Chris Benjamin: The Cyclone of the Coast
Freelance writing, like old age, is not for sissies – and it seems to get harder for each generation.
I’m moved to this observation by contemplating the autumn of my friend and colleague Chris Benjamin, who is 30 or 40 years younger than I am. Chris is probably most widely known for the excellent environmental column he publishes regularly in Halifax’s weekly newspaper, The Coast. (His current column is on Canada’s deplorable obstructionist performance at the Kyoto talks in South Africa; you can read it here: http://www.thecoast.ca/halifax/earth-to-be-harpered/Content?oid=2781932.
But the column is only the tip of the Benjamin iceberg.
Last year he published his first novel, Drive-By Saviours (Roseway Publishing) to excellent reviews; the book ended up perched on the long list for CBC’s Canada Reads competition. This fall Nimbus published his first non-fiction book, Eco-Innovators:Sustainability in Atlantic Canada, a heartening survey of environmental advances and innovations in our region – including, thank you very much, a warm account of The Green Interview. He’s been promoting the book on any number of radio, TV and web-based shows, and he’s been the subject of a feature article in Halifax Magazine. He’s done a video for the book, and he’s also done public readings and signing books all over Nova Scotia and Prince Edward Island.
But the new book and the associated promotional whirl isn’t the whole story either. In October, Chris put in a week at a writers’ retreat working on a new project, a collection of short stories, and he’s published frequently at on-line outlets like OpenFile Halifax and East Coast Kitchen Party, where he’s a contributing writer. He’s done book reviewing, participated in reading events with other writers, and also written about Hal-Con, which he calls “the big Halifax geekfest/comic book conference.”
Oh – and, during his spare time, he also did some research and writing for The Green Interview, for which we were very grateful. And I haven’t mentioned that he’s also a devoted husband and householder, and the father of a very small, very special boy.
So that’s what Chris Benjamin’s autumn has been like. A person could get tired just thinking about the pace the man sets for himself.
But that’s what a serious freelance writer’s life is like – and apparently always has been. When I was in Chris’s position, as a young professional writer, I interviewed Thomas Raddall, who had built a fabulous career as novelist and historian from a base in the small paper-milling town of Liverpool, N.S. Raddall said he admired people like me, trying to make a living as writers in the arid environment of the 1970s. He thought it was a very tough period. In his day, said Raddall, a generation earlier, there were still major magazine markets that paid substantial fees – big, muscular magazines like The Saturday Evening Post in the States, and Blackwood’s in Edinburgh. Book publishers still provided substantial advances, and outfits like the Book-of-the-Month Club bought huge quanties of interesting new books. But by the 1970s, the glory days of book writing and publishing were clearly waning; newspapers were shrinking, magazine rates of pay were contracting dramatically, and television was scooping up the advertising dollars. Raddall didn’t envy me, starting out as a writer in those conditions.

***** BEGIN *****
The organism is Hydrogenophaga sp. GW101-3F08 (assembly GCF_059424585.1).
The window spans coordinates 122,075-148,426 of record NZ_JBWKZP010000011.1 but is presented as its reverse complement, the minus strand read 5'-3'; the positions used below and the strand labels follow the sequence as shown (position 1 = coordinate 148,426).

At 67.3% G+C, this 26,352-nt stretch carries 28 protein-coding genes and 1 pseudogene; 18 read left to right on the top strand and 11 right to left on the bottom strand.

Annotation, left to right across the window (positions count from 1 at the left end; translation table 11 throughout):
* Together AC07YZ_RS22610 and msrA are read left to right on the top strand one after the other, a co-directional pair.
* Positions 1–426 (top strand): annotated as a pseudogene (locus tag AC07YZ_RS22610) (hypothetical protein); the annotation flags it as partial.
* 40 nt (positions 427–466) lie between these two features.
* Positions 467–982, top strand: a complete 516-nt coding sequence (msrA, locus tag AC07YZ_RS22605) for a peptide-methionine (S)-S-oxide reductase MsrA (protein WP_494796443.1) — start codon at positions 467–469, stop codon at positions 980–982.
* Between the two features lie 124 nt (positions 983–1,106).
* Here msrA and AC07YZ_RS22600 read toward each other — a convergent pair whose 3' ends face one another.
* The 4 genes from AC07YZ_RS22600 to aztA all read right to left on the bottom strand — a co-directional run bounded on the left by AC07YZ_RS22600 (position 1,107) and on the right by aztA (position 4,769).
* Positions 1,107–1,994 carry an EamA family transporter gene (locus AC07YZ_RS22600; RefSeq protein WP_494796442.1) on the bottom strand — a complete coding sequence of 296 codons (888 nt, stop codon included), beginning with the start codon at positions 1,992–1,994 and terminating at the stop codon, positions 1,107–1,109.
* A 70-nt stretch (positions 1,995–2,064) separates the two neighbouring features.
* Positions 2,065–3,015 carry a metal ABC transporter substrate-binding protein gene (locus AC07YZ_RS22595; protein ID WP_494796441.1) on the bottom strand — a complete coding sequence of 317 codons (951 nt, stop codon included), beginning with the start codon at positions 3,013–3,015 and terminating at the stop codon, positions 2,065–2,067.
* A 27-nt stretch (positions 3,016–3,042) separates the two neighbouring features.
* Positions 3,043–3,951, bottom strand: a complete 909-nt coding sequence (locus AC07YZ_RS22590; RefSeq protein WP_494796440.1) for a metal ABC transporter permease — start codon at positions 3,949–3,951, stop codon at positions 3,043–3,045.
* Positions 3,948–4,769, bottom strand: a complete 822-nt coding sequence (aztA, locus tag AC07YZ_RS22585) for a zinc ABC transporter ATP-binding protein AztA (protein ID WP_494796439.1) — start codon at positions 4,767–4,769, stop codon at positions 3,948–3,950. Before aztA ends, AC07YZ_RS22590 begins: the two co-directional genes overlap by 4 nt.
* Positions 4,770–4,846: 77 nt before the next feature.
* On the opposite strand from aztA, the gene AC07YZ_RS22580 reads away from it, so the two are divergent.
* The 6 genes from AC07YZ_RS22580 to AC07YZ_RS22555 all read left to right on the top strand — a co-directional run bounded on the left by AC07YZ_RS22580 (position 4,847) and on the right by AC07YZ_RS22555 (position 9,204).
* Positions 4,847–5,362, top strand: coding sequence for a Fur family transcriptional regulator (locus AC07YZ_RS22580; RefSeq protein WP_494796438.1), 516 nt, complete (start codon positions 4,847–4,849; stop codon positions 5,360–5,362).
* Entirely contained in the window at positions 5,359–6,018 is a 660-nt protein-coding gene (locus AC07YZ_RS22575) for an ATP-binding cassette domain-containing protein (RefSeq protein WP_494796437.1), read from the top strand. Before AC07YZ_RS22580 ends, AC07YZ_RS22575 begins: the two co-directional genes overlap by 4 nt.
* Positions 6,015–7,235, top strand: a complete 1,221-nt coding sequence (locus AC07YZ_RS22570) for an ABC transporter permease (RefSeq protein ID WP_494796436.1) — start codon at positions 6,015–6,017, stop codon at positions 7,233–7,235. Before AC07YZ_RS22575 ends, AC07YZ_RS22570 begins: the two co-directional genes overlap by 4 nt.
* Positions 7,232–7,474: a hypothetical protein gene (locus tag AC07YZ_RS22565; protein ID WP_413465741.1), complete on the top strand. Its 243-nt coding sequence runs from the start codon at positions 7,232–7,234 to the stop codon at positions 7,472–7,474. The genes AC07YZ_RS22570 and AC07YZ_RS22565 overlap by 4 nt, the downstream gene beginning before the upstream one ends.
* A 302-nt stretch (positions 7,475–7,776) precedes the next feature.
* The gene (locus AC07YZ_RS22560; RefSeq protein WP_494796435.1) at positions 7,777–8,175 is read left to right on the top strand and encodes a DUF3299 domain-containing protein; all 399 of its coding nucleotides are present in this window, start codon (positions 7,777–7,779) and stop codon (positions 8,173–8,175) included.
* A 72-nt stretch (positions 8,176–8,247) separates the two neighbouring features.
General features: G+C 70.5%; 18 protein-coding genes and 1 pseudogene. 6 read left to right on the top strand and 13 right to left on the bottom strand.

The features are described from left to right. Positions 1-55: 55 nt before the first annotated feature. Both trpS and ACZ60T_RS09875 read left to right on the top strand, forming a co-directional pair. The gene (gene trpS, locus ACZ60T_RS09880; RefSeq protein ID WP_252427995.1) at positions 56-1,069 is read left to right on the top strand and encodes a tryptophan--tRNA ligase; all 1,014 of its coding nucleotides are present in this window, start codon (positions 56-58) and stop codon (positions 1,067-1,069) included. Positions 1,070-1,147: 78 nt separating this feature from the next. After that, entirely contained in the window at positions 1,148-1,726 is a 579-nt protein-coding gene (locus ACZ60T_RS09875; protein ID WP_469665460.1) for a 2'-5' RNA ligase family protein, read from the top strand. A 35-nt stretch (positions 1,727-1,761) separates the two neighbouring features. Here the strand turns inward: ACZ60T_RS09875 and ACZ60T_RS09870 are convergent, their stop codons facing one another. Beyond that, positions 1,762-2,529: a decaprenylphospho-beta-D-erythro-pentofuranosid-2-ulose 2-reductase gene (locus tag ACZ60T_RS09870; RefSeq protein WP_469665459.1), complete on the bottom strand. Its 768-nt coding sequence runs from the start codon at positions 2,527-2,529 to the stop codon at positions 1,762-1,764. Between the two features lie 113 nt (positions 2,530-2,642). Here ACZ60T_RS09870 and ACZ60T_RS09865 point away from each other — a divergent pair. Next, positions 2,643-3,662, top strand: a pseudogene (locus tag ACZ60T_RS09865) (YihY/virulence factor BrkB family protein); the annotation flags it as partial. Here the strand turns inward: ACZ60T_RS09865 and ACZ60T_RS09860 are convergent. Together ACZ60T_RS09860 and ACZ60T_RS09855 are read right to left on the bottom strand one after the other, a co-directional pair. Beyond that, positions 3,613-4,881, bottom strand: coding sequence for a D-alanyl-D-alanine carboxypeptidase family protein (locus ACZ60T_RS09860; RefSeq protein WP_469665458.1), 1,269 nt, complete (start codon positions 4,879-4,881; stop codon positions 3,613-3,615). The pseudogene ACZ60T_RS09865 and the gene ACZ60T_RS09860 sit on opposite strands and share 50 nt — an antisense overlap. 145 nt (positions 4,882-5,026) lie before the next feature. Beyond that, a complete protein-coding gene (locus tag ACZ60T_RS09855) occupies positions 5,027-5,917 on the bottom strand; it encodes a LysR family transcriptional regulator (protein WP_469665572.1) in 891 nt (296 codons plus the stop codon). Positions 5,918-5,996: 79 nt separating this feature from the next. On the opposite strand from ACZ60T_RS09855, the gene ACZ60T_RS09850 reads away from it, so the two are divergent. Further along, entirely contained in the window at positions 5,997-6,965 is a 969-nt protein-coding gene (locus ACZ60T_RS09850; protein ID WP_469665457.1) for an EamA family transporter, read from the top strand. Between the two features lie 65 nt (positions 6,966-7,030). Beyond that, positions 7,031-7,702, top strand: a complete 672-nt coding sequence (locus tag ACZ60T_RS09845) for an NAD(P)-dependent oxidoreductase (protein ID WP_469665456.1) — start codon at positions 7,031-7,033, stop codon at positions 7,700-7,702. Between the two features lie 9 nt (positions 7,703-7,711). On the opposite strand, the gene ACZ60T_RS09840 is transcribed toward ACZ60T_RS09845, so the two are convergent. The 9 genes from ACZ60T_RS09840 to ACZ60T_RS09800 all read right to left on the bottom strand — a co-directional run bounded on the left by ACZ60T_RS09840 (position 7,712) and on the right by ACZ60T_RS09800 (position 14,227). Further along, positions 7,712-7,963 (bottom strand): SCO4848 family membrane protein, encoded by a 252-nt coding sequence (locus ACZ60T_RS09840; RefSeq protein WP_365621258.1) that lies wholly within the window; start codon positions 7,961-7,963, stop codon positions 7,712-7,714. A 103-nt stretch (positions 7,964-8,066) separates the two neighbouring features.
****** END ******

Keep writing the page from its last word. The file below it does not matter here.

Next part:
And in truth it was not easy. Print was my love, and I published books and articles as I could – and I also did a lot of work for radio and TV. I modelled myself on my rural Cape Breton neighbours, who put together a living by driving the school bus, doing a little fishing and some carpentry, shooting a deer, planting a vegetable garden. Flexibility and footwork were the skills that got us all through.
I feel about Chris Benjamin’s generation the way Raddall felt about mine. Today, print is gasping for air, the CBC has no freelance budget to amount to anything, television is fragmenting, books are rapidly becoming low-priced Kindle files, and although the internet is exploding, it’s hard to get paid for online writing.
And yet somehow writers persist, survive, and sometimes flourish – which is probably a tribute to the addictive attraction of language, and the compulsion to try to understand a bewildering world. The very best way to understand anything is to try describing it to someone else, and that’s what writers do every day. Not everyone persists, or succeeds, which is why Ezra Pound once said that more poets fail through want of character than through want of talent. But the corollary is that writers also succeed because their character is as strong as their talent.
All of which gives me confidence that we’ve only begun to hear from Chris Benjamin. He has a big heart, a big mind, and an apparently boundless supply of energy. That’s what it takes – and the use he makes of those gifts enriches us all.